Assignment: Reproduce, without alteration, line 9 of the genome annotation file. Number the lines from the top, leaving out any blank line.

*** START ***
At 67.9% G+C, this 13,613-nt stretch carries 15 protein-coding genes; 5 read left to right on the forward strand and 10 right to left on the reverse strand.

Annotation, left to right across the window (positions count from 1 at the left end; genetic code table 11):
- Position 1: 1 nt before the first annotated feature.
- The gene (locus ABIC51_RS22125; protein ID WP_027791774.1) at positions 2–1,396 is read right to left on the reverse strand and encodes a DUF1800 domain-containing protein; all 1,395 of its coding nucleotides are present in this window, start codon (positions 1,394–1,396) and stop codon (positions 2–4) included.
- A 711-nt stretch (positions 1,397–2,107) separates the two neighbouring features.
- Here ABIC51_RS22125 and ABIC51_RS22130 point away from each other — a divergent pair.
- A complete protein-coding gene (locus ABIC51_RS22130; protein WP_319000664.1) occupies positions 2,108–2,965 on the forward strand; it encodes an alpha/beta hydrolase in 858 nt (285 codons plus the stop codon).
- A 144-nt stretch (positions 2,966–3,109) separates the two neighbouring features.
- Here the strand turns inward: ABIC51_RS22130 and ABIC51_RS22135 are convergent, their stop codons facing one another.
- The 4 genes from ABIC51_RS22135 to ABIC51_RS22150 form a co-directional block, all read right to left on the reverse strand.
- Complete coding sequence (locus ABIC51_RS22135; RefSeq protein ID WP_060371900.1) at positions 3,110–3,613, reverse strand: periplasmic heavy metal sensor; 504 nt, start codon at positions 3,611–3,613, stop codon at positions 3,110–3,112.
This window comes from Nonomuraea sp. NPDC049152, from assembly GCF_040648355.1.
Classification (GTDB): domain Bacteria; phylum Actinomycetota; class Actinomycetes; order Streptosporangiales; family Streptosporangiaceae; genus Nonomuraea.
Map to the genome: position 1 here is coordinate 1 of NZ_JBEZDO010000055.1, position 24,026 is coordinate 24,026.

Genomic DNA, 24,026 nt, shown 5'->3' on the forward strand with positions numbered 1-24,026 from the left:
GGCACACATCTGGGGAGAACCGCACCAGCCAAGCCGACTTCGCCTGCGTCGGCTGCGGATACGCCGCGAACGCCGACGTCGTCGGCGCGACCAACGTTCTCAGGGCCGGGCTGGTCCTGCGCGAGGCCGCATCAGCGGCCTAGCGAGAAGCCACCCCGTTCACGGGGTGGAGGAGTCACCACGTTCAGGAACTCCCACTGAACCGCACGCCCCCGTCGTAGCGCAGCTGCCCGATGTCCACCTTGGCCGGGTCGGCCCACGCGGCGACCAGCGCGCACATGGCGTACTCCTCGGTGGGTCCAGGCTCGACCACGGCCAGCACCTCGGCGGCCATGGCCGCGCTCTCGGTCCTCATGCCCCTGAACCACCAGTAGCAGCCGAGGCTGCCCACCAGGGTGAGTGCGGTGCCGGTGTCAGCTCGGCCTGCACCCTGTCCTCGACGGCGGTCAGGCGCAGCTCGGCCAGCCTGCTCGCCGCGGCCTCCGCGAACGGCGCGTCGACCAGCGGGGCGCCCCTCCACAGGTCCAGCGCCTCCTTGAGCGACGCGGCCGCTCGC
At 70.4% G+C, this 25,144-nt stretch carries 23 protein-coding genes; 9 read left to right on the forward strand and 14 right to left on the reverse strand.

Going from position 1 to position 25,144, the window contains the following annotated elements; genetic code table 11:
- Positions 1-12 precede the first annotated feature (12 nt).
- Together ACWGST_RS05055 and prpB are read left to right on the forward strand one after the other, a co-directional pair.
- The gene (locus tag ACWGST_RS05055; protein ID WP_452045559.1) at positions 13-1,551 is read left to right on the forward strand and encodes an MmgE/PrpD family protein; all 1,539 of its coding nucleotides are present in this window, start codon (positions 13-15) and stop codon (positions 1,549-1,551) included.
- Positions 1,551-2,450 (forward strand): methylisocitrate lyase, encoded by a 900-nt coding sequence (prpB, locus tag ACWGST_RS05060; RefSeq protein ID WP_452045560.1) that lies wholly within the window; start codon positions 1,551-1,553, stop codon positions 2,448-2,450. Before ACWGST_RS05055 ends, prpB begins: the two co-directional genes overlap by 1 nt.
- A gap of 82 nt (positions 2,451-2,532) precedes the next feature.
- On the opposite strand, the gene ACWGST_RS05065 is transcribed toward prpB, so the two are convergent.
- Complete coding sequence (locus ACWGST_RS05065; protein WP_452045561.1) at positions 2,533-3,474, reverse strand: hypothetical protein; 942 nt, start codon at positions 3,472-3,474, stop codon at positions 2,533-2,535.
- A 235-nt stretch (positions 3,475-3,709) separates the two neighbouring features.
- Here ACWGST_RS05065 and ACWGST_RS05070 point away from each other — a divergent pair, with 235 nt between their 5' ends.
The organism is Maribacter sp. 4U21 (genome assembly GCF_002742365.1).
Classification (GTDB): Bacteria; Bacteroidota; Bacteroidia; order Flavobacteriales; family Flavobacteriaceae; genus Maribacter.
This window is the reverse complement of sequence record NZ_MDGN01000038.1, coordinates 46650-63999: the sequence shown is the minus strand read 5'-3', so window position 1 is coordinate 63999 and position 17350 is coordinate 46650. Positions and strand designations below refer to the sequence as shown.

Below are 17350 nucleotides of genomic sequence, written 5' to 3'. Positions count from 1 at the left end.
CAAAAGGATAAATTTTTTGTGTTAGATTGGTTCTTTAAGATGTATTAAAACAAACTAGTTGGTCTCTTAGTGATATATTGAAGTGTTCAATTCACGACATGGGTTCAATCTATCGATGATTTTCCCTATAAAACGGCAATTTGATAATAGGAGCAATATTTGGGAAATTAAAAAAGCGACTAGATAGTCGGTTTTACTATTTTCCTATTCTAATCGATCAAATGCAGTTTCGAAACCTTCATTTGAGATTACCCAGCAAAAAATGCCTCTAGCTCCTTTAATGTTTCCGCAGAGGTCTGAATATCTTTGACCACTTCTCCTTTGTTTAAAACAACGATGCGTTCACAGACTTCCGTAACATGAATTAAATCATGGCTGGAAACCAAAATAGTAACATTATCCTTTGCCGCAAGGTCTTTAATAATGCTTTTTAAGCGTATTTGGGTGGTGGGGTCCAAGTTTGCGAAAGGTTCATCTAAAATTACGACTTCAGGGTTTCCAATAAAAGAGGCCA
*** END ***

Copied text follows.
- Here the strand turns inward: ABIC51_RS22130 and ABIC51_RS22135 are convergent, their stop codons facing one another.